The Karate punch

Posted by: Matakiant

The Karate punch - 10/30/13 07:41 AM

So what is it?

This is something that bothers me. Quite a few times in life I've been told that my punching is not ''karate punching'' that it's just ''boxing''.

That I don't do this twist here or that I don't punch from the hip there or that I punch from a guard and so on...

When I try to explain that it is a Karate punch because of the body mechanics behind it, the way I use my legs, my core and so on I get looked at funny by most and then I realize I'm wasting my time with those people.

But the general question here is. What makes a punch a Karate punch. What is the Karate technique for you.
Posted by: Dobbersky

Re: The Karate punch - 10/31/13 05:35 AM

I compare it to the "fighting stance" used in Judo/Jujitsu the position of the hands/arms is the same as in Judo, also the push/pull in Jdo mirrors what is used in karate. Kuzushi.

For me "boxing style" punching is punching and "karate style" punching is Stand-up grappling
Posted by: Matakiant

Re: The Karate punch - 11/27/13 10:36 AM

No more answers? Let me clarify the question perhaps. What mechanic makes it ''Karate''???

Twisting? Punching from the hip (lol)? The way you use your hips in your school? Koshi? Go-tai?

Come on guys surely some of you have thought of this.
Posted by: Dobbersky

Re: The Karate punch - 11/28/13 06:04 AM

Sorry I've nothing more to add about it
Posted by: Shonuff

Re: The Karate punch - 04/26/14 07:58 PM

Hello,

For me karate punching is about maximizing power while conserving balance. It utilizes the legs and hips but never over commits by leaning with the torso unless effecting an evasion.
Posted by: gojuman59

Re: The Karate punch - 04/26/14 10:52 PM

I agree with Shonuff. Punches done "Karate style" should be linked to the ground through the stance/core. One should be mobile, but ready to strike and take advantage of grounding ones stance to get the most structure out of the technique. Legs and hips are all a vital part of power generation linking the floor through the legs/hips/back straight through the arms.
Posted by: mike2323

Re: The Karate punch - 04/27/14 11:11 AM

Maybe the people who think the punches are different are only looking at the fully extended karate punch done in front stance and can't see how it developed. Isshin ryu punches are vertical so I guess you could say they are different than boxing punches but both systems (boxing/karate) throw a punch the same way. push from the legs, rotate the body, rotate the arm, hit with the knuckles. Both the same. Only boxing's wild haymakers are different from karate punches. It's possible that the rules of a certain karate style allows for the hands to be lower, for example the rule no punches to the face, but the punch still generates power the same way. IMO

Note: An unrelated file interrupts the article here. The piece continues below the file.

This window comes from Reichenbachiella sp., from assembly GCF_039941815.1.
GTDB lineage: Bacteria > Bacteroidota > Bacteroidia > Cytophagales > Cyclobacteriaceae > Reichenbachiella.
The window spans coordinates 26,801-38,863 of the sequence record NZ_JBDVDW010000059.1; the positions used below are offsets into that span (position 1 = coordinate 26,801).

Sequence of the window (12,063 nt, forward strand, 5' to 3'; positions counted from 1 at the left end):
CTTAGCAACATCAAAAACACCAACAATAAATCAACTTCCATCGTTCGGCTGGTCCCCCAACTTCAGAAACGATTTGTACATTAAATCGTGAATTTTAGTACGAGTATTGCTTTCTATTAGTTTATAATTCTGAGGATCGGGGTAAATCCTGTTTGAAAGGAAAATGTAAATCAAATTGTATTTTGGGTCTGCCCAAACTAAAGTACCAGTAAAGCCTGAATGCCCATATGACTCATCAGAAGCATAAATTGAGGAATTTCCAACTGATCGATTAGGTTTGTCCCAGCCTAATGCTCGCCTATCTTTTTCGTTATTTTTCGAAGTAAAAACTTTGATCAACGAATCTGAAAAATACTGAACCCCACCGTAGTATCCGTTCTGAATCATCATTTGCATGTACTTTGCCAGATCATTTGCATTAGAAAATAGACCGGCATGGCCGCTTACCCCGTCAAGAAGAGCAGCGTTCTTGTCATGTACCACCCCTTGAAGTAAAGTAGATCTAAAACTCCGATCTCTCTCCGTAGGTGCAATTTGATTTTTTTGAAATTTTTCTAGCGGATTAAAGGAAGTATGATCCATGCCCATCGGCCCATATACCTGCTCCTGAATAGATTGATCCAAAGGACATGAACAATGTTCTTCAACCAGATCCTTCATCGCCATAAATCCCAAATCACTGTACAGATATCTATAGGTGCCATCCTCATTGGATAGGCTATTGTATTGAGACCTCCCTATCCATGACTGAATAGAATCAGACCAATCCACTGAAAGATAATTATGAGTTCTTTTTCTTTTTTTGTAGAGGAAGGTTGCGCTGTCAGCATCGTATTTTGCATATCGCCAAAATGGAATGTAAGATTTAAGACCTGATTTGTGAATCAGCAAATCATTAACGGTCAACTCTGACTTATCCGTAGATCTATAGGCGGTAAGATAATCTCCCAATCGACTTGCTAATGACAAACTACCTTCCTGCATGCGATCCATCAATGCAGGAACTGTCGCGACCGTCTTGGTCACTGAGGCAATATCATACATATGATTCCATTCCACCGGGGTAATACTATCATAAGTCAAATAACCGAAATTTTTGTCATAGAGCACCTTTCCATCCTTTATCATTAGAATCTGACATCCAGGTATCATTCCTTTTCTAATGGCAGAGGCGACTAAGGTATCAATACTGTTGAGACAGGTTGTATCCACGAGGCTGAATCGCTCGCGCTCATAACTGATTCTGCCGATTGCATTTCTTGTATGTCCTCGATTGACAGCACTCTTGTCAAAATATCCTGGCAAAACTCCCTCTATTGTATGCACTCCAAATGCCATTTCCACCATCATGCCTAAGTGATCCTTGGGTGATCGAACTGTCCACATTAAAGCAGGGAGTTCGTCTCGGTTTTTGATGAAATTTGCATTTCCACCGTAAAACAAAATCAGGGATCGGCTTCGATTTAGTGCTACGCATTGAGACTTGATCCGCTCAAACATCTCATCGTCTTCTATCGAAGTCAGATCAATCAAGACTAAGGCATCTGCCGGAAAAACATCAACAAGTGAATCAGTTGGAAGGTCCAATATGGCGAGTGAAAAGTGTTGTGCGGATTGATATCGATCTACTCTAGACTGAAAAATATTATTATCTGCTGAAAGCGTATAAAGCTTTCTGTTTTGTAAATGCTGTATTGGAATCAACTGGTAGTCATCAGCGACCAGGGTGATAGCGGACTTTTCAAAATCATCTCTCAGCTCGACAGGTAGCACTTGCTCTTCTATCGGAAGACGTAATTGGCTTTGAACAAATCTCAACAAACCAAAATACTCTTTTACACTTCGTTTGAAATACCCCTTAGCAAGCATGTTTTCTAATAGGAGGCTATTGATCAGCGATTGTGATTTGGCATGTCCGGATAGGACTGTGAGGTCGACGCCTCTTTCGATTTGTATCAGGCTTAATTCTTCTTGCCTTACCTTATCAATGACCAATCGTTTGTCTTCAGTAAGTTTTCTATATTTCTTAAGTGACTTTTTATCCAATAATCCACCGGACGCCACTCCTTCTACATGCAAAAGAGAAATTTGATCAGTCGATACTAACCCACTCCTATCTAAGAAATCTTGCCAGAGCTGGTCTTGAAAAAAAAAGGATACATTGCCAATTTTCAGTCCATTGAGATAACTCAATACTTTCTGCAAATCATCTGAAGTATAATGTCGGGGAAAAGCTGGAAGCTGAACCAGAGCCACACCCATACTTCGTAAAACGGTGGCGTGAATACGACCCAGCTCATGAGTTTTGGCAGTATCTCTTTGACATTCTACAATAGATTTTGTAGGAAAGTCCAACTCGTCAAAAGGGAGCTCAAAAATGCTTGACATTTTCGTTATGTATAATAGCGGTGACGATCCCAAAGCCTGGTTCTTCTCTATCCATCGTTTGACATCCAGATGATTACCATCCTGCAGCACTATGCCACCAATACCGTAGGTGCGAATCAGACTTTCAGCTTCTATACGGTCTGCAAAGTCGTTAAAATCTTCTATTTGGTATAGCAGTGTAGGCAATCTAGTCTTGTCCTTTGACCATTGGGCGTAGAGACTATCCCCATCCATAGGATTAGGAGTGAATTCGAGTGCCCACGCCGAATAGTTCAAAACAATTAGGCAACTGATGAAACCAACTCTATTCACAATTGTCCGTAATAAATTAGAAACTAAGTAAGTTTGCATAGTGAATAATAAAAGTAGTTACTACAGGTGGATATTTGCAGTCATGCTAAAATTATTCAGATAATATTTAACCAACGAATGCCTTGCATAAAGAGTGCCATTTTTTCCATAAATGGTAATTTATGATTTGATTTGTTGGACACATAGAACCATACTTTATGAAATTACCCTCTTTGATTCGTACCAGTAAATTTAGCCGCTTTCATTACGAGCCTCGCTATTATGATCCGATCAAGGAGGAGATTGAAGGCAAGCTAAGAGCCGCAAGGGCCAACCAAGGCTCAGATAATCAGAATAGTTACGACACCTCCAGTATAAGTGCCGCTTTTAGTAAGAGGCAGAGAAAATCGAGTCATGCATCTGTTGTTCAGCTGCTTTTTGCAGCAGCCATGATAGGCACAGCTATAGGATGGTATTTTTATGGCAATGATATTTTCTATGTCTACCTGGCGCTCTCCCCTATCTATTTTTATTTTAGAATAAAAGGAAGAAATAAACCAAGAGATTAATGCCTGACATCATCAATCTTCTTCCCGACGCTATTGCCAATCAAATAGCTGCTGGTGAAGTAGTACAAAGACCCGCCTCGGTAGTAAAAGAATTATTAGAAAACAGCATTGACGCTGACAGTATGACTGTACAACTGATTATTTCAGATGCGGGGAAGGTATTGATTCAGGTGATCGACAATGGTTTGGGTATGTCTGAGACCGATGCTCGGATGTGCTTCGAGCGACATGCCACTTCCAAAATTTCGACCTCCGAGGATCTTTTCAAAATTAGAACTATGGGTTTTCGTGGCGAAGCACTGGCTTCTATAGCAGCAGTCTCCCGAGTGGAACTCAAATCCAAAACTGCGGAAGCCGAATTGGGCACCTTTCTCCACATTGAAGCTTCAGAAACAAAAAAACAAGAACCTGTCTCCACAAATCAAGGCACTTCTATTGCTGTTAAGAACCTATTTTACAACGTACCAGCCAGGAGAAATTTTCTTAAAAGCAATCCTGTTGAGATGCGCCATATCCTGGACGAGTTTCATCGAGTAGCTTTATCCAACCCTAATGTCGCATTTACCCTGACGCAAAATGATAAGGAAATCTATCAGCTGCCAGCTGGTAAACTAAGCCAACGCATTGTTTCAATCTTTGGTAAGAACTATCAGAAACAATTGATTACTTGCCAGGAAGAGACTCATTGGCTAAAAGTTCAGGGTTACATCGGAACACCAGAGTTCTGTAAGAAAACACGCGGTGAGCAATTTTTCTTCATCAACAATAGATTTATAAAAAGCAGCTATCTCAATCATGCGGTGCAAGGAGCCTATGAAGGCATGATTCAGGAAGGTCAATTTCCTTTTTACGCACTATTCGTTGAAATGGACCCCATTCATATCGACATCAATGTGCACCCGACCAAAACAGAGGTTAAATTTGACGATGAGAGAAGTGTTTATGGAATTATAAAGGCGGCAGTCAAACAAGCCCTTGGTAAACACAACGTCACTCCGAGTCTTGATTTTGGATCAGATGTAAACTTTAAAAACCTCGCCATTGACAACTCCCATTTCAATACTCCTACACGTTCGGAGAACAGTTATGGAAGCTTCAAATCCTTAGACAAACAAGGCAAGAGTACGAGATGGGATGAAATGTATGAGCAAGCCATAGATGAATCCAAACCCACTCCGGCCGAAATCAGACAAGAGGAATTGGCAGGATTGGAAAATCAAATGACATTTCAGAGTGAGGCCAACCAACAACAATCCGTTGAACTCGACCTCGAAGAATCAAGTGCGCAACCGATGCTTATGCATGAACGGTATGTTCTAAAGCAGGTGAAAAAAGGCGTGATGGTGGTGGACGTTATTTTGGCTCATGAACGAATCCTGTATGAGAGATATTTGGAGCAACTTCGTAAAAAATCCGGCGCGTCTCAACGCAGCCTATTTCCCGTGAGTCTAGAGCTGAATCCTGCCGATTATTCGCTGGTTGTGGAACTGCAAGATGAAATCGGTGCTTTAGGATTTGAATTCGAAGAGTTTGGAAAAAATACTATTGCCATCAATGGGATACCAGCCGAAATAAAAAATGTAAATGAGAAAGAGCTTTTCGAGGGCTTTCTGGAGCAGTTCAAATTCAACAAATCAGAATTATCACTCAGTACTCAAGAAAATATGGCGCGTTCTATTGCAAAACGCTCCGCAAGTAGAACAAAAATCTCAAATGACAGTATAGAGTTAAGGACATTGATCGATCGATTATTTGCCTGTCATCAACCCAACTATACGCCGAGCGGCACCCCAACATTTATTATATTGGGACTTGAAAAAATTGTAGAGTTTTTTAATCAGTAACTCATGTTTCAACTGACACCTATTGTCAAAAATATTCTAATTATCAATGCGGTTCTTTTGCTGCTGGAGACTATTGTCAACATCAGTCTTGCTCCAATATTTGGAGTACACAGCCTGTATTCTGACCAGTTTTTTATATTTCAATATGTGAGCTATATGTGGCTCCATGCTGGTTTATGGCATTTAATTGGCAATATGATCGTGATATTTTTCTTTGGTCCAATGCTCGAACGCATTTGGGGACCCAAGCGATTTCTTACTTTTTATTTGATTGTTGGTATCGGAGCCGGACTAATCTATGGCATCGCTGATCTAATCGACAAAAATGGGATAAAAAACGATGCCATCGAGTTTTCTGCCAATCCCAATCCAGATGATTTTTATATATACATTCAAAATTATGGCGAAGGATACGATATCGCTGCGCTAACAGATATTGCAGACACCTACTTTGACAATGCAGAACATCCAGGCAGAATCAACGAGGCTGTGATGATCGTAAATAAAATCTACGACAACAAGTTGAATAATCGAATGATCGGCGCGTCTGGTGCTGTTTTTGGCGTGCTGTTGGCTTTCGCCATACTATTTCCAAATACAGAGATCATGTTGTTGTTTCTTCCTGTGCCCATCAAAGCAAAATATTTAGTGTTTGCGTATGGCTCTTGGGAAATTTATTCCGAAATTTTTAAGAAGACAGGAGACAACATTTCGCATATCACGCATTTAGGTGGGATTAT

Posted by: MAGon

Re: The Karate punch - 05/16/14 02:26 PM

Originally Posted By: Matakiant
So what is it?

This is something that bothers me. Quite a few times in life I've been told that my punching is not ''karate punching'' that it's just ''boxing''.

That I don't do this twist here or that I don't punch from the hip there or that I punch from a guard and so on...

When I try to explain that it is a Karate punch because of the body mechanics behind it, the way I use my legs, my core and so on I get looked at funny by most and then I realize I'm wasting my time with those people.

But the general question here is. What makes a punch a Karate punch. What is the Karate technique for you.


Well, as specifically applies to your individual punch, I wouldn't think of offering an opinion, since I'd have to see it first.
As a general topic, though: Funny I should stumble on this thread today. That's 'cause yesterday I was watching a boxer training on the heavy bag in my gym. In fact, it was a woman. And as is often the case with very fit females, she had a figure worthy of admiration. So this was what caught my eye first. wink But soon enough I stopped watching the form of her body and became interested in the form of her punches. Watching served to remind me of what I think the main differences are.
IMO (and I emphasize that because others may well have a different take), the Karate adept will seek to ground himself more than a boxer will while punching. So, even from a boxing-like "fighting stance", the Karate-ka will at least try to widen his stance, if only a smidgen. He will also try to drop his hips, if only a bit. The most obvious difference will be the oft-mentioned hip rotation, which can be foreshortened, but is more pronounced in a Karate punch than in boxing.
Hand positioning while sparring/fighting nowadays is a question of how tight to the body the hands are held, as most Karate styles have dropped the more exotic guards in favor of those that resemble boxing's, whether the more open, back-of-the-fist-forward bare knuckled boxing guard or gloved boxing's tighter one. But there will be more of an attempt by the Karate-ka to add rotation to his punch. This is something that the boxer either doesn't worry about, or is an afterthought.
There is no, or very little, follow through with a Karate punch (or overextension, from a Karate point of view), whereas this is much more the case in boxing when delivering a power punch. OTOH, there is more emphasis in adding power to all punches in Karate, even the jab-like kisame-zuki than in boxing. As a result on this emphasis of lowering the stance, hips, rotation, etc., the Karate punch, though fast, isn't as fast as in boxing.